Hidden cities, artifacts from imperial dynasties, historical documents: These are treasures you’re not likely to find the next time you whip out a metal detector or visit a thrift store. But that is precisely how some of the world’s most treasured artifacts were found. Here are some of the national (and global!) treasures of everyday people like you and me.
1. The terracotta army
In 1974, Chinese farmers were digging a well near Xian when they found more than they bargained for: the terracotta army. This now-famous find consists of terracotta soldiers, chariots, and horses, all made for then-emperor Qin Shi Huang. The army was supposed to protect the emperor in the afterlife.
2. Chinese imperial family vase
This find was the result of a brother and sister in Britain cleaning out their parents’ home. The siblings, who opted to remain anonymous, found the 16-inch-tall Chinese and opted to bring it to an auction house, where they discovered it belonged to an imperial family during the Qianlong dynasty. The vase sold for $85 million after a 30-minute bidding war, which set a record for the highest price fetched by Chinese art at an auction.
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3. The Russian Soldier
Russian jeweler Peter Carl Fabergé’s “The Russian Soldier” was found by the relatives of George Davis after he passed away. Davis bought it in 1934 and never took it out of its original box. The family got the Russian soldier figurine appraised and discovered that it was made for Russian Czar Nicholas II’s wife, Empress Alexandra. One of only 50 figurines, the Davis family was able to sell it for a whopping $5.2 million.
4. Ancient Roman villa
This strange find was made possible because of Google– literally. An Italian man was looking at his city on Google Earth when he noticed something odd: oval shapes and shadows around what appeared to be buildings. After the man contacted archaeologists, they found a Roman villa buried underground.
5. The Dead Sea Scrolls
One of the most extraordinary archeological finds of the 20th century was discovered by Arab teenagers. The group was looking for some lost gear near Jericho when they found clay pots with papyrus scrolls in them. The teens sold them to a Bedouins antiquities dealer for just $50. Little did they know they had just sold some of the earliest pieces of the Bible ever to be found.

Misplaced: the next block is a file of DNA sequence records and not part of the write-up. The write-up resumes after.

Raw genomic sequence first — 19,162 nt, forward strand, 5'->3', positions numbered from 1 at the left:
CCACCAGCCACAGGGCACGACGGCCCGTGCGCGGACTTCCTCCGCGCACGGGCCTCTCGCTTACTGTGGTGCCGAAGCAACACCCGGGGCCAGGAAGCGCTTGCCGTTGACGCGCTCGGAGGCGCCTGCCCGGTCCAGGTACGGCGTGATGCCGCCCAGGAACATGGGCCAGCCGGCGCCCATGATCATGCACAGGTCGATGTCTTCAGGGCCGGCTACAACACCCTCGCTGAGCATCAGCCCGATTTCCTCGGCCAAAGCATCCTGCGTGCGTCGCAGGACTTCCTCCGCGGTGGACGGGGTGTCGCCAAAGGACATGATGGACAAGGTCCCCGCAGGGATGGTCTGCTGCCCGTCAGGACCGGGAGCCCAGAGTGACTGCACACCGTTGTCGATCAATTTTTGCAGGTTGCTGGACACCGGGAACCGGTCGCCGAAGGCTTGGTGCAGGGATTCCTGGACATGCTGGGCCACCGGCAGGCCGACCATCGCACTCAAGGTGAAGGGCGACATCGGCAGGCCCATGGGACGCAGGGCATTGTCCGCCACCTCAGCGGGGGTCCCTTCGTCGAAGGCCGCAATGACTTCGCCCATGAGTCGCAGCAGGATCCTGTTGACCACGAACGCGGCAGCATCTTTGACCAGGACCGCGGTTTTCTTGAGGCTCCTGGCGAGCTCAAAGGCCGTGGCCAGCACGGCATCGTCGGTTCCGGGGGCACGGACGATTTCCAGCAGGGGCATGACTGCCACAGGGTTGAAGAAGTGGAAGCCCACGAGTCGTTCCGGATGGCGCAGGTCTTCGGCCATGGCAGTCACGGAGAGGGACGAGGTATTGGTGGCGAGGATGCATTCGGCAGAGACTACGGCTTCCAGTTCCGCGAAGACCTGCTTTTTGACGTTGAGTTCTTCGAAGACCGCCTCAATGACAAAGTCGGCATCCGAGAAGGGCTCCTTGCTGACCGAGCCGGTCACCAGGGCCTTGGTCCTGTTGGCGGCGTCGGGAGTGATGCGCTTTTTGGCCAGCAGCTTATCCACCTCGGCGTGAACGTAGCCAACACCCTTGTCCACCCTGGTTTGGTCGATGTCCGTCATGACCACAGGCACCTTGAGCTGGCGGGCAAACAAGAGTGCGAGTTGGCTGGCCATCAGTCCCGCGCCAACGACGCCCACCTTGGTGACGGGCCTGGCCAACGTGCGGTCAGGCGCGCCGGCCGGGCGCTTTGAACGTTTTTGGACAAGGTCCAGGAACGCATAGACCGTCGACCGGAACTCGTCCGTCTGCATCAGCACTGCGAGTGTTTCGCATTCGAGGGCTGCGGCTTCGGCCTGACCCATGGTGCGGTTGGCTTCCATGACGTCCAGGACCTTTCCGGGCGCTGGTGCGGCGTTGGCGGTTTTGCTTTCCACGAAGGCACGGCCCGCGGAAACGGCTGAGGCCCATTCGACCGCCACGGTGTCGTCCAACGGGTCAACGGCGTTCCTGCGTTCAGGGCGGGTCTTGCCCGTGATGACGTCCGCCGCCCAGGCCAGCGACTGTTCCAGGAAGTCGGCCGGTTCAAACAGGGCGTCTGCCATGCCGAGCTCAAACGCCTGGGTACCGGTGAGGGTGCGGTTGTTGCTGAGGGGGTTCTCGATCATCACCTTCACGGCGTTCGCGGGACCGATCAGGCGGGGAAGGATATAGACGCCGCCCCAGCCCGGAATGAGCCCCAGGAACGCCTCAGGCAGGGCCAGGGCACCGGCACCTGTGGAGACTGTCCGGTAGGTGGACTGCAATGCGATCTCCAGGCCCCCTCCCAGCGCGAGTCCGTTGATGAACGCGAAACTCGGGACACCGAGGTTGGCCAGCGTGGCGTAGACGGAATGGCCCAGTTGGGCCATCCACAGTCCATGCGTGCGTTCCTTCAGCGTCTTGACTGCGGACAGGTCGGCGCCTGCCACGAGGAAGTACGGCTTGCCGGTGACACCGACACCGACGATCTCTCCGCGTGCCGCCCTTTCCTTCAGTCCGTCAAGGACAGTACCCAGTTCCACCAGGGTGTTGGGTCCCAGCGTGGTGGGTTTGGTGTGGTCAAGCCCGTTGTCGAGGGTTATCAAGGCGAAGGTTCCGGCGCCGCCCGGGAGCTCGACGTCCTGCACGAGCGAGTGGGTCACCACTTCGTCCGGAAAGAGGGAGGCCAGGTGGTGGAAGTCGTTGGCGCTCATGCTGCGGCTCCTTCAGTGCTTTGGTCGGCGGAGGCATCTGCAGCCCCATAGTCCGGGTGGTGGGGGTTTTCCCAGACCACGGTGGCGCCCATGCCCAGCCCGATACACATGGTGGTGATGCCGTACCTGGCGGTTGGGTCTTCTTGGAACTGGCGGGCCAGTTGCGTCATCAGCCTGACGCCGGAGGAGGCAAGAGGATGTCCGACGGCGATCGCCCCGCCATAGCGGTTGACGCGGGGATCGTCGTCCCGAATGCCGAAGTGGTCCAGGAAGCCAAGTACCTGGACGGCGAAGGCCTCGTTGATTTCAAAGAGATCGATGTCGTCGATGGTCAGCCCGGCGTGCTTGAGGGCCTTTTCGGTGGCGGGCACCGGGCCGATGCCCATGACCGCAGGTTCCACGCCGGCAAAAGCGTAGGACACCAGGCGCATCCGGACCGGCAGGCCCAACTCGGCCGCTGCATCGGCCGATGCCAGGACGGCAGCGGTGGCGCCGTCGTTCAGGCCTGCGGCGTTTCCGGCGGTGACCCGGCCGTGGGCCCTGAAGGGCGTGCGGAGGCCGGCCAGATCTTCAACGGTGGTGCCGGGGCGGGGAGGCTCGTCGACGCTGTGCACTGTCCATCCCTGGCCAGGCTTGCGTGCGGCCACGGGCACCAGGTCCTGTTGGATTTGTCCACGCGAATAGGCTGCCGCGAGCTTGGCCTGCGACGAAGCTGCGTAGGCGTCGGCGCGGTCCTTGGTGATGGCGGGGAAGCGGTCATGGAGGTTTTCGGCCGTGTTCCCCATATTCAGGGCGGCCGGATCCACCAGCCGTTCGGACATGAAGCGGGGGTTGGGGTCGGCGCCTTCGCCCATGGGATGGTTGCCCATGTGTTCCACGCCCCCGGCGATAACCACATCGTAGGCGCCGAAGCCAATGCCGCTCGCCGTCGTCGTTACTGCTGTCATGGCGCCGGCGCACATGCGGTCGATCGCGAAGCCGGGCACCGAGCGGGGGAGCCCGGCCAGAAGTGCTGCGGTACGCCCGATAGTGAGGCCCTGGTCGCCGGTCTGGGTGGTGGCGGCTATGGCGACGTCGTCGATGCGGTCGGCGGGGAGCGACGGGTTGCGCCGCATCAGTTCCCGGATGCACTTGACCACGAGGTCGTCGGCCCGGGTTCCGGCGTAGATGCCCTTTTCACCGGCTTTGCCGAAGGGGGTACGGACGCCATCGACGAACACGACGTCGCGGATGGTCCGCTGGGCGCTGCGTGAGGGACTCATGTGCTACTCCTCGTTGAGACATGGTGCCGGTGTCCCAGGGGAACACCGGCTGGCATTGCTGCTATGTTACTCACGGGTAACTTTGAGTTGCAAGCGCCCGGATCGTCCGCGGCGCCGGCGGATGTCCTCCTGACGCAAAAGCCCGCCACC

6. Copy of the Declaration of Independence
In 1989, an art collector decided to buy a not-so-great painting at a flea market because he wanted the frame it was in. Imagine his surprise when he discovered a very old-looking document smack-dab in between the canvas and the frame. That old document ended up being one of the original printings of the Declaration of Independence. Good thing he didn’t like the painting!
7. Venus de Milo
In 1820, peasant Yorgos Kentrotas began digging for marble blocks for his naval officer in France. During the dig, he found the Venus de Milo statue, which is now considered one of the world’s most beautiful statues. He bribed his naval officer into helping him dig it out and sell it to the French ambassador of the Ottoman Empire. A year later, Venus de Milo was given to King Louis and then donated to the Louvre.
8. Childerics’s treasure
This is another find made possible by everyday workers. On May 27, 1653, laborer Adrien Quinquin was helping to build the Church of Saint-Brice in Tournai. While digging, he found gold coins in an ancient tomb with even more treasures. The tomb ended up belonging to Childeric I, the former king of the Salian Franks, who was buried in 481 CE.
9. Golden Buddha statue
In 1935, a monastery hired workers to help them move a plaster Buddha to the side of a building that they used simply to store some relics. However, one of the workers dropped the statue during the move. During the drop, some of the plaster chipped off, revealing shiny, shimmery gold. They tore off the rest of the plaster to discover it was made of pure gold. The statue is the largest golden Buddha in the whole world, and it now has its very own building.
10. Action Comics No. 1
A down-on-their-luck couple was clearing out their home before the bank took it over when they made a life-changing discovery: an original copy of Action Comics No. 1, which is the first comic that Superman appears in. The very rare comic fetched the couple over $1 million at auction.
11. The Lyceum
In 335 BC, Aristotle created a school called The Lyceum. The building was lost to time until workers found it at the construction site for, ironically, a museum: The Museum of Modern Art.
12. Hoxne Hoard
The Hoxne Hoard is an impressive collection of 4,865 coins, 200 silver tableware, and gold jewelry currently on display at The British Museum. All these treasures were found by British farmer Eric Lawes, who was simply looking for his friend’s lost hammer. The farmers used metal detectors to try to make the process easier. Not only did they find the hammer, but they found all the lost treasures, which are displayed right next to the hammer the farmers were looking for.
13. 1,700-year-old emperor’s seal imprint